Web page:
What are the most important features to look at when choosing a body camera?

There are a few things you need to look at when choosing body cameras for security officers or for the public at large. The main areas will be:

• Storage (Memory)
• Battery Life
• Resolution
• Frame Rate (FPS)
• IP Rating
• Low-Light/ Infra-red capabilities
• Does it have encryption?
• Does it have a screen? Do I need a screen?
• How am I going to wear it? Clip, Dock, Harness?
• What software does it come with?

What resolution do I need?

When choosing body cameras, the most common mistake that most buyers make is obsessing over resolution. We get it, when choosing screens, monitors and phones, resolution is king. This is not the case in this situation. There is a direct trade-off between recording resolution, storage, frame rate, bit rate and battery life. If a camera can record in 1296p, 99.9% of the time you will not use that resolution. Depending on the battery and storage capacity, it might be operationally useless at that setting. The vast majority of cameras can record in 1080p but in practice, they will be used at 720p on a 12-hour shift. Your chosen resolution will depend on how much of a draw it has on the battery and its overall capacity. In short, don’t make decisions on cameras by how high the resolution is, chances are you will be running it at 720p/1080p anyway.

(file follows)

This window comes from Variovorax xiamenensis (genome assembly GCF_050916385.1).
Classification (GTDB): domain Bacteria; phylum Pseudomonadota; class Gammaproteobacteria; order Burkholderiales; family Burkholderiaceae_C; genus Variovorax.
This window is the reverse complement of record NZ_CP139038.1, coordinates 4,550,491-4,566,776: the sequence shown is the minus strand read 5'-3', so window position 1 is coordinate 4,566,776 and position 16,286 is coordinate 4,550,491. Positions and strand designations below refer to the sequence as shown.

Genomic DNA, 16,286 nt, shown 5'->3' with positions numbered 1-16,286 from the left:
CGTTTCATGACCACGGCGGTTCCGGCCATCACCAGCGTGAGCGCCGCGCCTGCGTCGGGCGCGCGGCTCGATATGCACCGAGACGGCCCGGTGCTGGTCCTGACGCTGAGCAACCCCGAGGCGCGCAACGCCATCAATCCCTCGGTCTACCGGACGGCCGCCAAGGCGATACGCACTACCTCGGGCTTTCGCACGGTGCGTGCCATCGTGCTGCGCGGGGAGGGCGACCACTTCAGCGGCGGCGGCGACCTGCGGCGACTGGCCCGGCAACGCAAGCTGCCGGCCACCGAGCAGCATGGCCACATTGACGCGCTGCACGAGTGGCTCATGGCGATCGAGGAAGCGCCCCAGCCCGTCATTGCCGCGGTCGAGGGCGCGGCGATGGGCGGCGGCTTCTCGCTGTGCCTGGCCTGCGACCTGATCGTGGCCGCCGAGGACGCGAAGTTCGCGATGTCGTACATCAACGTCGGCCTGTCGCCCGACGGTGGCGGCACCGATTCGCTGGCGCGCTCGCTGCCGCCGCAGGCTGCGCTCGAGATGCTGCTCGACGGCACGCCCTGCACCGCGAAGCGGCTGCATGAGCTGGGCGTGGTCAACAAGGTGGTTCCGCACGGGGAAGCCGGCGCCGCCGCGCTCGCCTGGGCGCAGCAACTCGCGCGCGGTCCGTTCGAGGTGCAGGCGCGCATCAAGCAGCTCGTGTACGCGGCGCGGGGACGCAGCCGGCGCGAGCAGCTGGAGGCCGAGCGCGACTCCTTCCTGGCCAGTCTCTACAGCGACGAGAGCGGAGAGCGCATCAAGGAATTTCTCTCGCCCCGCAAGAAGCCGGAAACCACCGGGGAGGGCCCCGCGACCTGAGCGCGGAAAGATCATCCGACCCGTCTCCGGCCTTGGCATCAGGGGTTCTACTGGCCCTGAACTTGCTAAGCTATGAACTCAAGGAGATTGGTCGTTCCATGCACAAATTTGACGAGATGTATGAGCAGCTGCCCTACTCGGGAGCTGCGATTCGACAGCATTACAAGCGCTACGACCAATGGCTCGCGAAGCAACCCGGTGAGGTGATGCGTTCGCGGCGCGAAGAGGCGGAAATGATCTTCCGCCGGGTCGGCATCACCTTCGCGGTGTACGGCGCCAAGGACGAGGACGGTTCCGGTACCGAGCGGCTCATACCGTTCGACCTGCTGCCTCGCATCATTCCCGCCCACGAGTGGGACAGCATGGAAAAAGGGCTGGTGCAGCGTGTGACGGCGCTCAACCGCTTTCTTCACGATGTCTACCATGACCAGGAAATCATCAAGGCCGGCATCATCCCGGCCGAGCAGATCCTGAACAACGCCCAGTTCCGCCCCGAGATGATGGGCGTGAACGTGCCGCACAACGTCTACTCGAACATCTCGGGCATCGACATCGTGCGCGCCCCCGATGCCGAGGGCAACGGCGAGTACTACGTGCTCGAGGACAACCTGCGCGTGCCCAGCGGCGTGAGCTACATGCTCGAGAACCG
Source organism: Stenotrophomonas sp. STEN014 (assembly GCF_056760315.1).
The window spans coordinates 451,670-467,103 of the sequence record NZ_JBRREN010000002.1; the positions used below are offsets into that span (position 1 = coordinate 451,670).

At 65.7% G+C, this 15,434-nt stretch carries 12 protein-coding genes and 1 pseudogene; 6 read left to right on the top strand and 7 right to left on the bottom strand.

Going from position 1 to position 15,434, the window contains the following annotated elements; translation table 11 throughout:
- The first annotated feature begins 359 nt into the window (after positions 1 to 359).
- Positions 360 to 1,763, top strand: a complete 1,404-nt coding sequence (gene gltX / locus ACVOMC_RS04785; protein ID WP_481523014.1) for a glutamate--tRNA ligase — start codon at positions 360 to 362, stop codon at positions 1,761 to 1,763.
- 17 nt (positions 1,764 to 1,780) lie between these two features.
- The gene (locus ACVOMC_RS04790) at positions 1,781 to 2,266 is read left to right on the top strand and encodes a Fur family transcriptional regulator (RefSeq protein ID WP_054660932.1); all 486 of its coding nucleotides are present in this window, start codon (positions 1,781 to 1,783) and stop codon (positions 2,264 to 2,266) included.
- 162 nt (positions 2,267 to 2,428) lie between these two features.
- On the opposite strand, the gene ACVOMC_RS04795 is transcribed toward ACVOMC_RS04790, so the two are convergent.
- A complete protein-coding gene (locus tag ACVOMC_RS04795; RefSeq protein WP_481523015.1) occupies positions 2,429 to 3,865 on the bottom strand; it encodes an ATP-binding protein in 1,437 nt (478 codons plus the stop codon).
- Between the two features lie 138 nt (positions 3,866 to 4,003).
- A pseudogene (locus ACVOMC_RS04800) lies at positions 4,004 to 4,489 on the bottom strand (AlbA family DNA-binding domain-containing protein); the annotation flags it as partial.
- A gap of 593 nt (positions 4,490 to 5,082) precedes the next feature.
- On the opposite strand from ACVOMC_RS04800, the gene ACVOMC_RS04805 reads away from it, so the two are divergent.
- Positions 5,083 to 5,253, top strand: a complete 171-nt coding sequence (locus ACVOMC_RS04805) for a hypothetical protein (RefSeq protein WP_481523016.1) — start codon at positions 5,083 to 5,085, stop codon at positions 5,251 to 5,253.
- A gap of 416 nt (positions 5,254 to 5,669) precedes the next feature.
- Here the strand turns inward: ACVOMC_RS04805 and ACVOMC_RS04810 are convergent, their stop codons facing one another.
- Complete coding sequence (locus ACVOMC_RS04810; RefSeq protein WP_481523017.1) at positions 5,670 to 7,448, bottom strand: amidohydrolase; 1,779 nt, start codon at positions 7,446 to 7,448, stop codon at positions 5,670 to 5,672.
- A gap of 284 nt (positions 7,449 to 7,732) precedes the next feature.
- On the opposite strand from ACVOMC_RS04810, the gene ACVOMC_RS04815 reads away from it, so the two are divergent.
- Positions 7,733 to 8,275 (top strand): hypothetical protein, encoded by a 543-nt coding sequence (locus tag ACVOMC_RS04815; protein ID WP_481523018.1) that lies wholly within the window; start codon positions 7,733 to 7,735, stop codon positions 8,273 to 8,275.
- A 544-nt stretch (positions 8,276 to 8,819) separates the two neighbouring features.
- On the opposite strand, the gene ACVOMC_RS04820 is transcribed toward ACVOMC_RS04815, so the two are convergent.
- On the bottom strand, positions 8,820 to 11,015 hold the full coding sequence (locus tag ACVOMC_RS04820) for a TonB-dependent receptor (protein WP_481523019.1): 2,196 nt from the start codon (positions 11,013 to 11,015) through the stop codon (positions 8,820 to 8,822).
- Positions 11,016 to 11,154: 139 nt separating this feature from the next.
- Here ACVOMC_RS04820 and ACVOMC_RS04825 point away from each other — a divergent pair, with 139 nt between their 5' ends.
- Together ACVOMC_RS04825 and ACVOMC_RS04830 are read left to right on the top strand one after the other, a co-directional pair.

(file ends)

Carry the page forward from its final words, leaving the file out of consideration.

How much storage do I need?
This entirely depends on how often you record during a shift. Most body camera UK models are sold with 32GB storage as standard. For most purposes this will be sufficient. Hytera have multiple storage options per model and go as low as 16GB which is probably not enough for most users. They do go as high as 128GB which is probably only necessary if you plan to run a device on continuous record. To do this they also swap out batteries mid-shift. Unless you have a particularly high incident rate and need to record dozens of times on a shift for extended periods, 32GB will probably be sufficient but you may want to try it out for yourself. Your resolution and bitrate will also affect how quickly storage is used up. Decent cameras will allow you to set this yourselves to find a balance that suits you.
Do I need encryption?